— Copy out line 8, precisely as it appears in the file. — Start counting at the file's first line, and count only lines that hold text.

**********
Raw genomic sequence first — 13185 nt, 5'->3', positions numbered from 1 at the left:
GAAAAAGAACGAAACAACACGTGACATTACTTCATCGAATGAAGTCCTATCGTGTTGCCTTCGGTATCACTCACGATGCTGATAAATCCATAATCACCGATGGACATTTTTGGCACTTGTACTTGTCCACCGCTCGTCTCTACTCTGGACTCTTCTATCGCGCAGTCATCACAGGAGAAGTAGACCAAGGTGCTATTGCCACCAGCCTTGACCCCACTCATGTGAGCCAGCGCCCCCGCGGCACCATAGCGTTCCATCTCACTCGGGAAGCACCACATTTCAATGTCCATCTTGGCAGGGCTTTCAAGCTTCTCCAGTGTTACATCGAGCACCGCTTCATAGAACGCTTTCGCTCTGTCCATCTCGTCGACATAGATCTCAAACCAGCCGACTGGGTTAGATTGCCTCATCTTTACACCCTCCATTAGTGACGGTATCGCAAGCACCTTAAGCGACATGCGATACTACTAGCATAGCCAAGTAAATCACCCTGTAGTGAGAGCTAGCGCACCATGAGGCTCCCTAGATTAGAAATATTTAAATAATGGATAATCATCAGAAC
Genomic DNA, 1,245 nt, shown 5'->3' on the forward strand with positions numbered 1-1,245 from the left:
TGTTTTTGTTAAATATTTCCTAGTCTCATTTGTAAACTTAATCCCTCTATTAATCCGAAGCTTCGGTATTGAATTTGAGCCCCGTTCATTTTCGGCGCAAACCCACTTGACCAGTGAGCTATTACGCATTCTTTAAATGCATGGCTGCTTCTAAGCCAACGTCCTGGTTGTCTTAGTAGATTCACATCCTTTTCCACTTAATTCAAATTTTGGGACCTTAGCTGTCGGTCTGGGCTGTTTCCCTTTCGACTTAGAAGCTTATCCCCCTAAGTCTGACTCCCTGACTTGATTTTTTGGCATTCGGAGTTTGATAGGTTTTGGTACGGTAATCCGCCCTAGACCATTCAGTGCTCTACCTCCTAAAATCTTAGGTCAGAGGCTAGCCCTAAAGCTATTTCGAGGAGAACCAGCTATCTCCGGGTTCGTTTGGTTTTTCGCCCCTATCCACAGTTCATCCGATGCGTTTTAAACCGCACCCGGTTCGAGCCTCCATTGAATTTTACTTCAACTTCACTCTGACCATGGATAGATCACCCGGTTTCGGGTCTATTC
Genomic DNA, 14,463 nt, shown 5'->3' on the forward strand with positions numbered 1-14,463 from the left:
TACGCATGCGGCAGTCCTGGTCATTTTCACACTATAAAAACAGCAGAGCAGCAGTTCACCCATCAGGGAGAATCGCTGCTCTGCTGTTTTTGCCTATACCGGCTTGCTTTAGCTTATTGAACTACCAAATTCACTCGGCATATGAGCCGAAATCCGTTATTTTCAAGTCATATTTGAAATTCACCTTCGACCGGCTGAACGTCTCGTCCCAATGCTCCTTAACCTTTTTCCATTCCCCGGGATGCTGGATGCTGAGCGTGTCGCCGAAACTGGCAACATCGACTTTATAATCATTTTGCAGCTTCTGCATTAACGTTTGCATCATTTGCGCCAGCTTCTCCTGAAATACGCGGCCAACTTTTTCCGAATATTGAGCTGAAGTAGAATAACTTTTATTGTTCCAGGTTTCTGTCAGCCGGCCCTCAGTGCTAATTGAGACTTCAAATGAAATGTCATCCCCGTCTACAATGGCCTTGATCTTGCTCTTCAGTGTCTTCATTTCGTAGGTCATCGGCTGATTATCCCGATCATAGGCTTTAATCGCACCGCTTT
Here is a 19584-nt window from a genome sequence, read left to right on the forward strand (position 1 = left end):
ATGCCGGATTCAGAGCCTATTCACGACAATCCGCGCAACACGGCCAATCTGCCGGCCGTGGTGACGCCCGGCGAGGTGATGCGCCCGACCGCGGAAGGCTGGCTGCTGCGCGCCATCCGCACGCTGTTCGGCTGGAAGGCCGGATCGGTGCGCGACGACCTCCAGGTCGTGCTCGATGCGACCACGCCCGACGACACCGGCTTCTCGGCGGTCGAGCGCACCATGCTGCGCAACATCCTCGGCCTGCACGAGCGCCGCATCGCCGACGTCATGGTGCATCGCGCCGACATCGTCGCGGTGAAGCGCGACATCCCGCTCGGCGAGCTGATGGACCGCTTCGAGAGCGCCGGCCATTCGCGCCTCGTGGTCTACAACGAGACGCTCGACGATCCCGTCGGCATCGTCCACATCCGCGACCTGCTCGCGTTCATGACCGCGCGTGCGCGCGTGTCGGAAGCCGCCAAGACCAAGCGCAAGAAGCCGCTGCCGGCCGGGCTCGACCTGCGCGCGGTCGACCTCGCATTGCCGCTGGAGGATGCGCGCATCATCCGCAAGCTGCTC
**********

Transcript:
ATGCCGGATTCAGAGCCTATTCACGACAATCCGCGCAACACGGCCAATCTGCCGGCCGTGGTGACGCCCGGCGAGGTGATGCGCCCGACCGCGGAAGGCTGGCTGCTGCGCGCCATCCGCACGCTGTTCGGCTGGAAGGCCGGATCGGTGCGCGACGACCTCCAGGTCGTGCTCGATGCGACCACGCCCGACGACACCGGCTTCTCGGCGGTCGAGCGCACCATGCTGCGCAACATCCTCGGCCTGCACGAGCGCCGCATCGCCGACGTCATGGTGCATCGCGCCGACATCGTCGCGGTGAAGCGCGACATCCCGCTCGGCGAGCTGATGGACCGCTTCGAGAGCGCCGGCCATTCGCGCCTCGTGGTCTACAACGAGACGCTCGACGATCCCGTCGGCATCGTCCACATCCGCGACCTGCTCGCGTTCATGACCGCGCGTGCGCGCGTGTCGGAAGCCGCCAAGACCAAGCGCAAGAAGCCGCTGCCGGCCGGGCTCGACCTGCGCGCGGTCGACCTCGCATTGCCGCTGGAGGATGCGCGCATCATCCGCAAGCTGCTC